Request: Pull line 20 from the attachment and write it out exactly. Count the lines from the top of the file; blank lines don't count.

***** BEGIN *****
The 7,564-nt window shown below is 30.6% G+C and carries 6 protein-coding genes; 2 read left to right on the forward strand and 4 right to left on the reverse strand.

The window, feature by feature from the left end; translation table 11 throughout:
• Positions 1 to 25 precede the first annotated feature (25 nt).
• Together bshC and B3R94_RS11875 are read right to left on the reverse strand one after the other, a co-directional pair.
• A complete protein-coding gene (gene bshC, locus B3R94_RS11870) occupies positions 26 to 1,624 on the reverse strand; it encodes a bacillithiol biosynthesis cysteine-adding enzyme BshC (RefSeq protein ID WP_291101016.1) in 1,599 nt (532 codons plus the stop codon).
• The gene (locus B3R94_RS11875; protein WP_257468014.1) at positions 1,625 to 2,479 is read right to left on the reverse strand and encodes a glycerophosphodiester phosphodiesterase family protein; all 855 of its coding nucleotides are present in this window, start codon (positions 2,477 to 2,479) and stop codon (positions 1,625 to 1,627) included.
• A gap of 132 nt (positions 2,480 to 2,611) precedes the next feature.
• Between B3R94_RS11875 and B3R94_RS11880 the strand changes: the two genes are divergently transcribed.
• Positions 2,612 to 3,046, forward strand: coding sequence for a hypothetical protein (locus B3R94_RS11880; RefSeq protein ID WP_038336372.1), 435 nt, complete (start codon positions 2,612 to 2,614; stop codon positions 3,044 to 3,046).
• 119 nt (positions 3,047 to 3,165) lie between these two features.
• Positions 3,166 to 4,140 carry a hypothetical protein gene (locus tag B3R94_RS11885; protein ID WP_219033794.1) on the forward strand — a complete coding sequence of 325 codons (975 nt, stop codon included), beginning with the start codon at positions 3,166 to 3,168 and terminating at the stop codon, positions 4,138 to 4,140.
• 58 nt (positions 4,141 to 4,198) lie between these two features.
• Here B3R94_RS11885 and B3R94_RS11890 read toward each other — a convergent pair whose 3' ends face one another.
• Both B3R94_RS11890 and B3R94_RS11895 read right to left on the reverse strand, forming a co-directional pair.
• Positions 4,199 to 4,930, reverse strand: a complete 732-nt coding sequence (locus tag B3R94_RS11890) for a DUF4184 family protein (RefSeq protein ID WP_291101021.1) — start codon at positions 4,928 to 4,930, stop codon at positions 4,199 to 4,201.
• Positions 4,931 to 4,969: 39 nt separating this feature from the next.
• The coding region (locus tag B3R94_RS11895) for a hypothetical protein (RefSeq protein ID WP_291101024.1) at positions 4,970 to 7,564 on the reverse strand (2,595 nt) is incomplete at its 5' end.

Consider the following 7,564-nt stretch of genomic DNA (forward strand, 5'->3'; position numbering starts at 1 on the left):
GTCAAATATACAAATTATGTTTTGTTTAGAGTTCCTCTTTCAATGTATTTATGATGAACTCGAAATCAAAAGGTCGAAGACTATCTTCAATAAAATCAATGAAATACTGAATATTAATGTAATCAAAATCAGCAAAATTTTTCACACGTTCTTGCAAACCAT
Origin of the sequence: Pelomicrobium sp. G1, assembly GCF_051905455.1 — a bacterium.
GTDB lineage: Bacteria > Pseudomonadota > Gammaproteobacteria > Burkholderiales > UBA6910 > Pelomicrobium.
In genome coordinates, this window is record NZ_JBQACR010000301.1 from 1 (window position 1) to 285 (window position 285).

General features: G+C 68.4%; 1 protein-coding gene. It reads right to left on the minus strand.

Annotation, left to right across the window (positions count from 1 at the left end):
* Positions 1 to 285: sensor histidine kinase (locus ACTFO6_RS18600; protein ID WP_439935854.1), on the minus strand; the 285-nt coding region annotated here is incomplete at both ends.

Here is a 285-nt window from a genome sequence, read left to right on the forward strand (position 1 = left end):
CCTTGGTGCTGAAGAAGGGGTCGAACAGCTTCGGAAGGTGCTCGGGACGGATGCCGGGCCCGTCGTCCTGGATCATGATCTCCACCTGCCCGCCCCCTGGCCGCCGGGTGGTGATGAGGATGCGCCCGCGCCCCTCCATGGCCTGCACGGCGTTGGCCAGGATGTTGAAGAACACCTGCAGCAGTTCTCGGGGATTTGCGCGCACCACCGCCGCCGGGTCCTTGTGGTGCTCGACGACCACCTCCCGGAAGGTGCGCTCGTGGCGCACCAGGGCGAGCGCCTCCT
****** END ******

Origin of the sequence: Pelomicrobium sp. G1, assembly GCF_051905455.1 — a bacterium.